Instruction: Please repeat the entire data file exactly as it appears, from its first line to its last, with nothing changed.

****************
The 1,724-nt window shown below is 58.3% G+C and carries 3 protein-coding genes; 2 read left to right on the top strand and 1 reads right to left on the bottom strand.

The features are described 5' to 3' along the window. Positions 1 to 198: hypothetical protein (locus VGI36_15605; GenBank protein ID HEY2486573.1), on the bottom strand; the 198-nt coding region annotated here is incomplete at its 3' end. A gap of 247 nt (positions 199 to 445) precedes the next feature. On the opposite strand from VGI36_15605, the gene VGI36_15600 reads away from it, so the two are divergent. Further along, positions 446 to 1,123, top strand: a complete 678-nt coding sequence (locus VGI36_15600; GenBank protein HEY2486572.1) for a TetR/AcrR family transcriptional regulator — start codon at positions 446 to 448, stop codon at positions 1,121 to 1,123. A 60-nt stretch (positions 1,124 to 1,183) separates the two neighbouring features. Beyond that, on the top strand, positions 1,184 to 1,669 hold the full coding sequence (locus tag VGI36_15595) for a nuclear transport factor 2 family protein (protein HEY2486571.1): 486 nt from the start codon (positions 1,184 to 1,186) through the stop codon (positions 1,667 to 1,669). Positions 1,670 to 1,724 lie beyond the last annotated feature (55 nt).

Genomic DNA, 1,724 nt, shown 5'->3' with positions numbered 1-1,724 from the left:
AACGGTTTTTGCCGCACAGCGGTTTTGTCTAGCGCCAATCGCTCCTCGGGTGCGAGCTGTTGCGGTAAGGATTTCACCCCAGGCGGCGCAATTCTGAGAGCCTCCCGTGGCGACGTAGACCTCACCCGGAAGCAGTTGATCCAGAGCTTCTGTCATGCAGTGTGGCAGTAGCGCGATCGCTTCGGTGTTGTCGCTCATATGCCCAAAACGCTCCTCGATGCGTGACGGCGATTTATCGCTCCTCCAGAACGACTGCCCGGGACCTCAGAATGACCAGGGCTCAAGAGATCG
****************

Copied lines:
The 1,724-nt window shown below is 58.3% G+C and carries 3 protein-coding genes; 2 read left to right on the top strand and 1 reads right to left on the bottom strand.

The features are described 5' to 3' along the window. Positions 1 to 198: hypothetical protein (locus VGI36_15605; GenBank protein ID HEY2486573.1), on the bottom strand; the 198-nt coding region annotated here is incomplete at its 3' end. A gap of 247 nt (positions 199 to 445) precedes the next feature. On the opposite strand from VGI36_15605, the gene VGI36_15600 reads away from it, so the two are divergent. Further along, positions 446 to 1,123, top strand: a complete 678-nt coding sequence (locus VGI36_15600; GenBank protein HEY2486572.1) for a TetR/AcrR family transcriptional regulator — start codon at positions 446 to 448, stop codon at positions 1,121 to 1,123. A 60-nt stretch (positions 1,124 to 1,183) separates the two neighbouring features. Beyond that, on the top strand, positions 1,184 to 1,669 hold the full coding sequence (locus tag VGI36_15595) for a nuclear transport factor 2 family protein (protein HEY2486571.1): 486 nt from the start codon (positions 1,184 to 1,186) through the stop codon (positions 1,667 to 1,669). Positions 1,670 to 1,724 lie beyond the last annotated feature (55 nt).

Genomic DNA, 1,724 nt, shown 5'->3' with positions numbered 1-1,724 from the left:
AACGGTTTTTGCCGCACAGCGGTTTTGTCTAGCGCCAATCGCTCCTCGGGTGCGAGCTGTTGCGGTAAGGATTTCACCCCAGGCGGCGCAATTCTGAGAGCCTCCCGTGGCGACGTAGACCTCACCCGGAAGCAGTTGATCCAGAGCTTCTGTCATGCAGTGTGGCAGTAGCGCGATCGCTTCGGTGTTGTCGCTCATATGCCCAAAACGCTCCTCGATGCGTGACGGCGATTTATCGCTCCTCCAGAACGACTGCCCGGGACCTCAGAATGACCAGGGCTCAAGAGATCG